Wednesday, December 10, 2014

Not All Is Revealed By "The Man In The Yellow Suit!"

The Good: Great character moments, Most of the acting, Moments of theme
The Bad: Some of the performances
The Basics: “The Man In The Yellow Suit” propels The Flash forward quite a bit, while leaving enough reasons to return after the show goes on hiatus for a few weeks!

Since The Flash began, no question has preoccupied fans as much as which character would develop into the Reverse Flash, arguably the most powerful and intriguing villain in the Flash pantheon. While those who read the books have thought the answer was obvious with Eddie Thawne sharing the last name of the original Reverse Flash, theories have flown around fandom as to who might be revealed as the Reverse Flash. The most popular theory seems to have been that Dr. Wells, the mentor for Barry Allen would be the Reverse Flash, whatwith his already-established time-travel abilities (Wells comes from the future) and his mentoring the Flash (the second Reverse Flash idolized the Flash and wanted to make Wally West into a better hero, believing that tragedy was the key to doing that). Those who are considering longer arcs have supported the idea that Thawne would turn into the Reverse Flash, given that he is being built up to lose almost everything by The Flash/Barry Allen. And there has always been the potential that the Reverse Flash would be a new, random element. “The Man In The Yellow Suit” begins the process of answering the question of who the Reverse Flash is. I write “begins the process” because more skeptical viewers will note that only one aspect of the identity was conclusively proven: the identity of the man who made the yellow suit.

That is not me, as a reviewer and fan, either living in denial or being particularly dense: the big reveal at the end of the episode was hardly conclusive, except for revealing who created the Reverse Flash’s suit. On a series where the dead do not stay dead (Ronnie Raymond, thought dead since the first episode, but teased in “Arrow Vs. Flash, reviewed here, plays a prominent role in “The Man In The Yellow Suit”), it is very much not out of line to believe that there is more than meets the eye at the climax of this episode (even though there is more than the yellow suit and its apparent occupant standing before it, speaking in a voice that is altered). Regardless, I shall not spoil the reveal in this review!

A day before the Flash finds himself in a race against the Reverse Flash, Barry gives Iris a very special gift; a replica of her dead mother’s ring, which was lost on a school trip years before. There is a break-in at Mercury Technologies, one of S.T.A.R. Labs’s competitors, perpetrated by a speedster in a yellow suit. While Joe West starts to investigate with Barry, Caitlin Snow comes face to face with her lost fiancé, Ronnie Raymond. When Ronnie bursts into flame in front of her, she turns to Cisco to help her find him. Dr. Wells theorizes that the Reverse Flash was looking for one of Mercury Labs’s prototypes that involved the use of tachyons. Appealing to Dr. McGee for use of the prototype to lay a trap for the Reverse Flash, the Central City Police Department finds McGee reticent to help. After Eddie gives Iris a key to his house and clues Iris into the idea that Barry might have a romantic attraction to him, Iris confronts Barry and Barry denies his true feelings for her.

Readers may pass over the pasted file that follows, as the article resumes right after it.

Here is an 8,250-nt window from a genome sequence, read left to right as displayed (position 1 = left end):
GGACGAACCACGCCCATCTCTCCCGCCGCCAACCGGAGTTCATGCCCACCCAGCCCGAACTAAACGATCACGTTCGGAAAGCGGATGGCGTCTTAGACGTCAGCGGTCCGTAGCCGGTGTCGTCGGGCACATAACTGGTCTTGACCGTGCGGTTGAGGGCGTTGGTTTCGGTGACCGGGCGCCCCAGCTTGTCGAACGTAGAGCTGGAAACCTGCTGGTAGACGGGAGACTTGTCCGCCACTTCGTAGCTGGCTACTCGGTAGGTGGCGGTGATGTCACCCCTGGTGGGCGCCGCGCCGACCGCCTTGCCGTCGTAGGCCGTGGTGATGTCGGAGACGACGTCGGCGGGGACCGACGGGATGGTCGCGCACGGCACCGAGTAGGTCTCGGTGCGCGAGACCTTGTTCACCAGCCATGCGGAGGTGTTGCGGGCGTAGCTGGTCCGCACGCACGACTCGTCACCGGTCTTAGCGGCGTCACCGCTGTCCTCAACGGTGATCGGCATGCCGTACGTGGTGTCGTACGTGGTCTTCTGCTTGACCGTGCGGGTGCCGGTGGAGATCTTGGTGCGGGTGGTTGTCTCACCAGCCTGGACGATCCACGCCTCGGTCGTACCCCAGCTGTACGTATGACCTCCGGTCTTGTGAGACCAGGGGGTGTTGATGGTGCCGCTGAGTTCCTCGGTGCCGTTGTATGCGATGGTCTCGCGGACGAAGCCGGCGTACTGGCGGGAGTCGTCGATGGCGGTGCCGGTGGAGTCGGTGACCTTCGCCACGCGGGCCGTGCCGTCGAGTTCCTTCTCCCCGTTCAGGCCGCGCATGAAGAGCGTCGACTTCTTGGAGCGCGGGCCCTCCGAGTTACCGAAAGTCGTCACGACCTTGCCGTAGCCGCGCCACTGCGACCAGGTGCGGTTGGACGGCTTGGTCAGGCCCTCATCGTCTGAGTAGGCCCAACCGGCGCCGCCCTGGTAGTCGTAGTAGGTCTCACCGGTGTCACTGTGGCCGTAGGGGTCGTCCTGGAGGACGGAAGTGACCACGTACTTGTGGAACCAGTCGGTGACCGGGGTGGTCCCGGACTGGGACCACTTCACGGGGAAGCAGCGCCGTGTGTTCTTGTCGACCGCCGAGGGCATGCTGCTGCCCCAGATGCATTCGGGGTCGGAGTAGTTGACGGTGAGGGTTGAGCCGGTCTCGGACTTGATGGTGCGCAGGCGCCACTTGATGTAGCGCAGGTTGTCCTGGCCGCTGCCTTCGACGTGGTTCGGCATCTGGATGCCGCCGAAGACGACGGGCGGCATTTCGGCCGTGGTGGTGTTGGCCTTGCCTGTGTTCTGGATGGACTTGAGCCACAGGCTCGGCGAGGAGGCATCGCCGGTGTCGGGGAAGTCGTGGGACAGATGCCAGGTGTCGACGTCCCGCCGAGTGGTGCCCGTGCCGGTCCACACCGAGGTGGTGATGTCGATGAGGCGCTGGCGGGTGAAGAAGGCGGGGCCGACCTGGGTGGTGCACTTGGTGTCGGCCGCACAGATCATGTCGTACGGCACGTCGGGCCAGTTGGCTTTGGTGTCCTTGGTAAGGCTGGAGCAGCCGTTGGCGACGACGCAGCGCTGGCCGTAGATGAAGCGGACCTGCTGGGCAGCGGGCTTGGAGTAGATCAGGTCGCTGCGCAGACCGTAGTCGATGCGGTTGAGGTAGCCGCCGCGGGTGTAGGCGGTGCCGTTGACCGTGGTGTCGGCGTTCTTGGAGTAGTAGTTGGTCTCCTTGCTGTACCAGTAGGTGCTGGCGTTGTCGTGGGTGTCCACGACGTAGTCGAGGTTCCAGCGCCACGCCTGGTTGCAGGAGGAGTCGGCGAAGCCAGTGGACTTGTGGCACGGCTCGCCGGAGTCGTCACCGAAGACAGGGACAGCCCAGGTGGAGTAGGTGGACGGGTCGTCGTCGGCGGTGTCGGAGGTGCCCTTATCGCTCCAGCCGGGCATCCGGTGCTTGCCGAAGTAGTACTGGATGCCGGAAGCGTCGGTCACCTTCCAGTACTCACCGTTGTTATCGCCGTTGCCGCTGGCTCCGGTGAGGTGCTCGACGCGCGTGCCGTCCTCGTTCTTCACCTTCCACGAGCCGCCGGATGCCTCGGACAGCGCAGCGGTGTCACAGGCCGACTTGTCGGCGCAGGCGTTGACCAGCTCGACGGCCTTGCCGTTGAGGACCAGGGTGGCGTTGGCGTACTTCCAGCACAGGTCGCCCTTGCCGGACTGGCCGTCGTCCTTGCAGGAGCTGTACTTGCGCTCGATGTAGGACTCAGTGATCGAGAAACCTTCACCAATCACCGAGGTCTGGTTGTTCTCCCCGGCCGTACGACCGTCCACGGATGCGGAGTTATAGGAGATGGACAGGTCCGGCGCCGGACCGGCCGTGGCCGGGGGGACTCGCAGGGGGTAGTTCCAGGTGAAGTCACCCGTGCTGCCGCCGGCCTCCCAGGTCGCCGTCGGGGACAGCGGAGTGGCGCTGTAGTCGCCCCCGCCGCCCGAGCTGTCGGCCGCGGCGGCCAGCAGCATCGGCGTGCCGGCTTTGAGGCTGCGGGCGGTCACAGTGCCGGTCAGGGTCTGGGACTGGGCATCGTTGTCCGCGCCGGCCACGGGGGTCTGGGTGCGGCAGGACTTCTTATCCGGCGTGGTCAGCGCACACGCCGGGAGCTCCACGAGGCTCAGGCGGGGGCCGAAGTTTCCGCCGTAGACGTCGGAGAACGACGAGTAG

But a race against the Reverse Flash and a trip to Iron Heights change everything for Barry. Leveraging his scientific knowledge against McGee, Barry gets her to release the prototype to S.T.A.R. Labs. When Caitlin and Cisco encounter Ronnie, Dr. Snow is shaken and confesses that his return was not all she hoped it would be.

“The Man In The Yellow Suit” features a lot of character work and it has a decent amount of moments where actors are given a chance to present a lot of emotion. This is an episode filled with tears. Grant Gustin, Candice Patton, Danielle Panabaker, and Jesse L. Martin each have moments that require their characters to cry. The only one, sadly, who does not nail it, is Panabaker. While it might seem like I take a number of digs at Danielle Panabaker’s acting, the sad truth is that while she is an expert at getting through the show’s technobabble, the presentation of human emotions is not her forte. Sure, she manages to cry on cue in “The Man In The Yellow Suit,” but the rest of her face remains unaltered; she shows no emotion other than the tears and in her lines. My point is that Panabaker (whose character seems ridiculously attired in high heels, despite working in a lab, through no fault of Panabaker’s) consistently plays Snow with little emotional range, even when the script calls for it. “The Man In The Yellow Suit” certainly calls for it.

Fortunately, Panabaker’s performance does not work to the serious detriment of “The Man In The Yellow Suit.” The character interactions in the episode are almost universally wonderful. Outside a slightly soap opera-esque between Joe and Eddie and the fact that when Snow and Cisco confront Ronnie he insists he is not Ronnie and neither think to ask “Who are you?,” “The Man In The Yellow Suit” pays off some big emotional moments. The big moment, of course, is Barry confessing his feelings to Iris. Instead of belaboring the point for years and years and beginning a long “will they or won’t they” series of events, “The Man In The Yellow Suit” has Barry being emotionally honest with Iris and it is one of the most impressive and deeply human moments of the entire series to date.